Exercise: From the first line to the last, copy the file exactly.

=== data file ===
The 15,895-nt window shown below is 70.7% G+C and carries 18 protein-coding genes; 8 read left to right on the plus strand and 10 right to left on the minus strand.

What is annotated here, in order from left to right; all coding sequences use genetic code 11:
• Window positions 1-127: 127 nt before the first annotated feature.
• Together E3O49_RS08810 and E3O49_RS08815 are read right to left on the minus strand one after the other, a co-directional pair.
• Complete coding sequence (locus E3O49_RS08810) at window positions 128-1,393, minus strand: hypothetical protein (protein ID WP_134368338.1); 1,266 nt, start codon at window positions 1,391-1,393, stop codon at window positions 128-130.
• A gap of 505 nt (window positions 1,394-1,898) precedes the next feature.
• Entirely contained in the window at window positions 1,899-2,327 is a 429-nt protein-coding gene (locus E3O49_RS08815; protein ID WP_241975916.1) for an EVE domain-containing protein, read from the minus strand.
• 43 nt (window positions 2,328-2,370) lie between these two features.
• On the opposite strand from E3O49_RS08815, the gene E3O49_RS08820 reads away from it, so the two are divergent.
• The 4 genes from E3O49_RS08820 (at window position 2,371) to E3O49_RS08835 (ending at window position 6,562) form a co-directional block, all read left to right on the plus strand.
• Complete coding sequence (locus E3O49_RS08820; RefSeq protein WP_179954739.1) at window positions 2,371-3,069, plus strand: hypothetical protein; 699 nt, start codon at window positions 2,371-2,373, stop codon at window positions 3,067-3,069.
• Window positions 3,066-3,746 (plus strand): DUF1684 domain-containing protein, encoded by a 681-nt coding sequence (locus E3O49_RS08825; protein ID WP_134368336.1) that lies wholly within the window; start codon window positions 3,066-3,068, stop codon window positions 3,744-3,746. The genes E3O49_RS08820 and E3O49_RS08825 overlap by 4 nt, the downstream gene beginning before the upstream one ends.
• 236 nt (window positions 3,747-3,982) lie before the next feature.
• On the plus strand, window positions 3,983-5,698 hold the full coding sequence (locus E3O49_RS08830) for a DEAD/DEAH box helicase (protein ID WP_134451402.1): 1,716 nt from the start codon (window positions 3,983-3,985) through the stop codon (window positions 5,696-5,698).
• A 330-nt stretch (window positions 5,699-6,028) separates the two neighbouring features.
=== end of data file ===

The 15,895-nt window shown below is 70.7% G+C and carries 18 protein-coding genes; 8 read left to right on the plus strand and 10 right to left on the minus strand.

What is annotated here, in order from left to right; all coding sequences use genetic code 11:
• Window positions 1-127: 127 nt before the first annotated feature.
• Together E3O49_RS08810 and E3O49_RS08815 are read right to left on the minus strand one after the other, a co-directional pair.
• Complete coding sequence (locus E3O49_RS08810) at window positions 128-1,393, minus strand: hypothetical protein (protein ID WP_134368338.1); 1,266 nt, start codon at window positions 1,391-1,393, stop codon at window positions 128-130.
• A gap of 505 nt (window positions 1,394-1,898) precedes the next feature.
• Entirely contained in the window at window positions 1,899-2,327 is a 429-nt protein-coding gene (locus E3O49_RS08815; protein ID WP_241975916.1) for an EVE domain-containing protein, read from the minus strand.
• 43 nt (window positions 2,328-2,370) lie between these two features.
• On the opposite strand from E3O49_RS08815, the gene E3O49_RS08820 reads away from it, so the two are divergent.
• The 4 genes from E3O49_RS08820 (at window position 2,371) to E3O49_RS08835 (ending at window position 6,562) form a co-directional block, all read left to right on the plus strand.
• Complete coding sequence (locus E3O49_RS08820; RefSeq protein WP_179954739.1) at window positions 2,371-3,069, plus strand: hypothetical protein; 699 nt, start codon at window positions 2,371-2,373, stop codon at window positions 3,067-3,069.
• Window positions 3,066-3,746 (plus strand): DUF1684 domain-containing protein, encoded by a 681-nt coding sequence (locus E3O49_RS08825; protein ID WP_134368336.1) that lies wholly within the window; start codon window positions 3,066-3,068, stop codon window positions 3,744-3,746. The genes E3O49_RS08820 and E3O49_RS08825 overlap by 4 nt, the downstream gene beginning before the upstream one ends.
• 236 nt (window positions 3,747-3,982) lie before the next feature.
• On the plus strand, window positions 3,983-5,698 hold the full coding sequence (locus E3O49_RS08830) for a DEAD/DEAH box helicase (protein ID WP_134451402.1): 1,716 nt from the start codon (window positions 3,983-3,985) through the stop codon (window positions 5,696-5,698).
• A 330-nt stretch (window positions 5,699-6,028) separates the two neighbouring features.